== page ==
I want to thank a commenter very early in this blog’s history for pointing me to the “No Points” video. I was reminded of one bit of it when reading Mario Apuzzo’s Brief in the Pennsylvania ballot challenge by Kerchner and Laudenslager. It goes:
Everyone in this room is dumber for having listened to it.
It was apparent that the Brief was not intended for the court – it was intended for the public. A good example of this is the section titled “Rules of Interpretation and Construction.” No judge needs to have interpretation and construction explained to him. Indeed there are no hard and fast “rules” of interpretation and construction1. There are general principles and maxims, but not rules (a lawyer told me that). Leo Donofrio, and now Mario Apuzzo have undertook to “reeducate” the public in their own unconventional methods of how laws are interpreted and constructed so as to make other parts of their unconventional arguments sound better.
No one with a legal education is going to buy any of this for a moment, and so I conclude that the Brief is not for the Court but is rather a publicity stunt in the guise of a lawsuit (as are many birther lawsuits). After all, Kerchner is the same guy who takes out half-page advertisements in the Washington Times newspaper to sell his theories. This ballot challenge is just another marketing tool. Kerchner isn’t even eligible to file a real challenge in Pennsylvania according to Obama’s attorney.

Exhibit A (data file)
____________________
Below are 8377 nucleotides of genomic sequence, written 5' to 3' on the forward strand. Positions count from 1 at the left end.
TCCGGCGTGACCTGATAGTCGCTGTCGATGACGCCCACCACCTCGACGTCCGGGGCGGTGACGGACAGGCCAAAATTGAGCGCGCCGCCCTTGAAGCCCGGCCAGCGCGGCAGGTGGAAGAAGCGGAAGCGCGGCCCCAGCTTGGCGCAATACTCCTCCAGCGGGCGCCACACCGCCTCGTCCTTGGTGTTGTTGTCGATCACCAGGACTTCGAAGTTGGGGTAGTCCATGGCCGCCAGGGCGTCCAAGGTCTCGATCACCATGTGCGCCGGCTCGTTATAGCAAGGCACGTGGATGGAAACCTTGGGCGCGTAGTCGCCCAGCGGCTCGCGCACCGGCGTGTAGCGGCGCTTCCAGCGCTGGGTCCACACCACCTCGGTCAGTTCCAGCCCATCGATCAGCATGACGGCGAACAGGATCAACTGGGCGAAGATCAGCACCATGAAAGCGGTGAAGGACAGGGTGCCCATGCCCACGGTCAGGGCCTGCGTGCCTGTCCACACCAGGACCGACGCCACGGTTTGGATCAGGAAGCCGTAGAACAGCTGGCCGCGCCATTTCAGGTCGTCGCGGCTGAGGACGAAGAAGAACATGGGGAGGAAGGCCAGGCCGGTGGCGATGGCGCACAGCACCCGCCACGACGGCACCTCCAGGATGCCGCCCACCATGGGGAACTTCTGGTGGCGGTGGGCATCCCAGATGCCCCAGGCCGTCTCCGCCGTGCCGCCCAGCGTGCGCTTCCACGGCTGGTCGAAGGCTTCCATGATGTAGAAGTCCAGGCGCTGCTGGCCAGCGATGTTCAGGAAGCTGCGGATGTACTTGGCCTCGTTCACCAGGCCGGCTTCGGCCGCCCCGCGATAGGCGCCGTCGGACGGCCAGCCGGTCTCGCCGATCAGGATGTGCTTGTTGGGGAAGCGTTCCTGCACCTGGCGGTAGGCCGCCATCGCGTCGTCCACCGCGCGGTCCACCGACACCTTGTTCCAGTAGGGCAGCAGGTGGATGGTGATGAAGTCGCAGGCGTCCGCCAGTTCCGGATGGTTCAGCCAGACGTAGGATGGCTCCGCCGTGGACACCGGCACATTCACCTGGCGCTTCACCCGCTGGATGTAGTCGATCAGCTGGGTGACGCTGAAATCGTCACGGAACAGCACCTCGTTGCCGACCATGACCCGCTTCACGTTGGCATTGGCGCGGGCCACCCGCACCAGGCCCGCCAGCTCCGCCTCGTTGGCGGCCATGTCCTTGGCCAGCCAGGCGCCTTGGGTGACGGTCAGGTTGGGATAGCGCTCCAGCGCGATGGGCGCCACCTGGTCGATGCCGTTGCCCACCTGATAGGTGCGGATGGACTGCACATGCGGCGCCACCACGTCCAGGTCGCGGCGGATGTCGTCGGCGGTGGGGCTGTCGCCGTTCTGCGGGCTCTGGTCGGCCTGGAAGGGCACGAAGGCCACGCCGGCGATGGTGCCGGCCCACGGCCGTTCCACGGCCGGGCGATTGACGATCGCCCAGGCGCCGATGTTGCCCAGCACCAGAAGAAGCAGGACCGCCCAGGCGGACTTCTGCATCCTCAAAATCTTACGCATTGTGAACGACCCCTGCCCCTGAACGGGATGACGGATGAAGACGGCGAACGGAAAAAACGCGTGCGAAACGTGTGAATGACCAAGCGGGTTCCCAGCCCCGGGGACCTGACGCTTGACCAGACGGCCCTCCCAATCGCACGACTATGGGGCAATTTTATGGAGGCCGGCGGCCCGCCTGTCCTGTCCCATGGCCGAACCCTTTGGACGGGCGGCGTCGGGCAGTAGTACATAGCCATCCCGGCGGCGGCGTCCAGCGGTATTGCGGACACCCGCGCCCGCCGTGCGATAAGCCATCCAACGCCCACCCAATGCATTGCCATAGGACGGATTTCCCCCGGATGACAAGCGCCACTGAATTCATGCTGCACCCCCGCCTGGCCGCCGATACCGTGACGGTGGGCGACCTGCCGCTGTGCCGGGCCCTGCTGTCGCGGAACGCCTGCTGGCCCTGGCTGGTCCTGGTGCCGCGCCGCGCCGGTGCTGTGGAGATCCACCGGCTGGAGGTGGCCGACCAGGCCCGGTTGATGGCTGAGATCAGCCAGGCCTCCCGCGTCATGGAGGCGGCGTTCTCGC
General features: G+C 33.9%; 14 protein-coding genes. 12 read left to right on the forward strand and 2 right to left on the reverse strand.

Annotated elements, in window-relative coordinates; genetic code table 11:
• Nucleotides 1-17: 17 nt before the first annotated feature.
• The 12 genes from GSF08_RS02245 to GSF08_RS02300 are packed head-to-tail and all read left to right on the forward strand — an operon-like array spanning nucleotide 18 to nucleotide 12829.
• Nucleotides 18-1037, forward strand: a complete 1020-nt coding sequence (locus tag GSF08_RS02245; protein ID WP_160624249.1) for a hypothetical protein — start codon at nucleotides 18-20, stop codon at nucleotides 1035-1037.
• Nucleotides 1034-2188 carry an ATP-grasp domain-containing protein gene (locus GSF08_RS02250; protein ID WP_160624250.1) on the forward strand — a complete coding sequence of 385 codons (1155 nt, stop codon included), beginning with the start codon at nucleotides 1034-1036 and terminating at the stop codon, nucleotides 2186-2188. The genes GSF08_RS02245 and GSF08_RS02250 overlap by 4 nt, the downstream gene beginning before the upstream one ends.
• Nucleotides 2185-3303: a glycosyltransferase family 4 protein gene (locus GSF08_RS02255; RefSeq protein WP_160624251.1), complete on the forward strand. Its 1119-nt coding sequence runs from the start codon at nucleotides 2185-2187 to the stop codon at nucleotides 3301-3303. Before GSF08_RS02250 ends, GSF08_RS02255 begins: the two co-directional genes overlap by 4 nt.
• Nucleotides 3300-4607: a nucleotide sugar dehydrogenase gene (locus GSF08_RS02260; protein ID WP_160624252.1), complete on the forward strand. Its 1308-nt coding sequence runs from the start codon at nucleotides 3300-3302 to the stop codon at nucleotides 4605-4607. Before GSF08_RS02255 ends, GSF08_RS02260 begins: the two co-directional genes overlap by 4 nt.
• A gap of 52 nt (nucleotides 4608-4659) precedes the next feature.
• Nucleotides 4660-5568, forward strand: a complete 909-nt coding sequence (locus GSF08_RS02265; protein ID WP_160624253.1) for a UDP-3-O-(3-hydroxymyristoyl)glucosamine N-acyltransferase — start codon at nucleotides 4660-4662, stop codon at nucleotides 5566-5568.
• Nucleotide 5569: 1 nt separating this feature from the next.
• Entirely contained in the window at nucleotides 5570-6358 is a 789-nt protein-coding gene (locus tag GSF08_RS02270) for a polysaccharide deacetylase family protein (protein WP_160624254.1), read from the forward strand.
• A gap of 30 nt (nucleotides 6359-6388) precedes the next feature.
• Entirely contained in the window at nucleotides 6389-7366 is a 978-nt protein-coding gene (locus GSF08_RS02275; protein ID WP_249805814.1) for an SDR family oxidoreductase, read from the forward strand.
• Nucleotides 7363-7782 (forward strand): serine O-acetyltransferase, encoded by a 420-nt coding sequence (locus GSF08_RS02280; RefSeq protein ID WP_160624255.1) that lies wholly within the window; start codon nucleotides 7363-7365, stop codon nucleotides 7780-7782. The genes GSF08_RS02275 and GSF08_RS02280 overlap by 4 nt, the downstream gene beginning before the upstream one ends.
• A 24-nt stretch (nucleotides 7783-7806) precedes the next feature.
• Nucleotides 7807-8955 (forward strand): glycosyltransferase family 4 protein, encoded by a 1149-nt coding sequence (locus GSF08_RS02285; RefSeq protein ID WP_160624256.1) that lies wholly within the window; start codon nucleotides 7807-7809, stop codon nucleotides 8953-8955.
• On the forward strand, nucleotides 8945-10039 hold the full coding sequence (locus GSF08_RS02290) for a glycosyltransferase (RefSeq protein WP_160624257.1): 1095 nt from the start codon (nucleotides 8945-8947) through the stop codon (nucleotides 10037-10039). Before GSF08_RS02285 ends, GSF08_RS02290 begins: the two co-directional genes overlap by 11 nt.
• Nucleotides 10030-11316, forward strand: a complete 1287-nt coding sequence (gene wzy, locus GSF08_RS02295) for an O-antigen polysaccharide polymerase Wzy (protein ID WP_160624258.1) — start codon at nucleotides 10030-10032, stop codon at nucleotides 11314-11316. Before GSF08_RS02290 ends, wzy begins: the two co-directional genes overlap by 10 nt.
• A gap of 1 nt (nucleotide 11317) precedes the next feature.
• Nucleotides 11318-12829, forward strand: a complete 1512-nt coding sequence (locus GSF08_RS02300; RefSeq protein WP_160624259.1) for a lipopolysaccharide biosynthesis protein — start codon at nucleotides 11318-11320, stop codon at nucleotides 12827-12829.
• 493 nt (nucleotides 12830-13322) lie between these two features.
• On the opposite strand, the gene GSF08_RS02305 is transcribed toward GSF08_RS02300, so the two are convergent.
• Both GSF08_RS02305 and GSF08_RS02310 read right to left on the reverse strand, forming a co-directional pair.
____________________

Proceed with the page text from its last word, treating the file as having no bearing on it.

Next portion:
Anyone who naively reads the Brief will be dumber for having listened to it.
However, no bait and switch with the article’s title this time. If you would like to learn about statutory interpretation, I can think of no better place to go than the Congressional Research Service’s report for use by the Congress that actually constructs those statutes. Here is the report: “Statutory Interpretation: General Principles and Recent Trends” (August 31, 2008) by Legislative Attorney Yule Kim of the American Law Division:
1The US Supreme Court said in Rice v. Rehner: “Canons of construction are no more than rules of thumb that help courts determine the meaning of legislation…”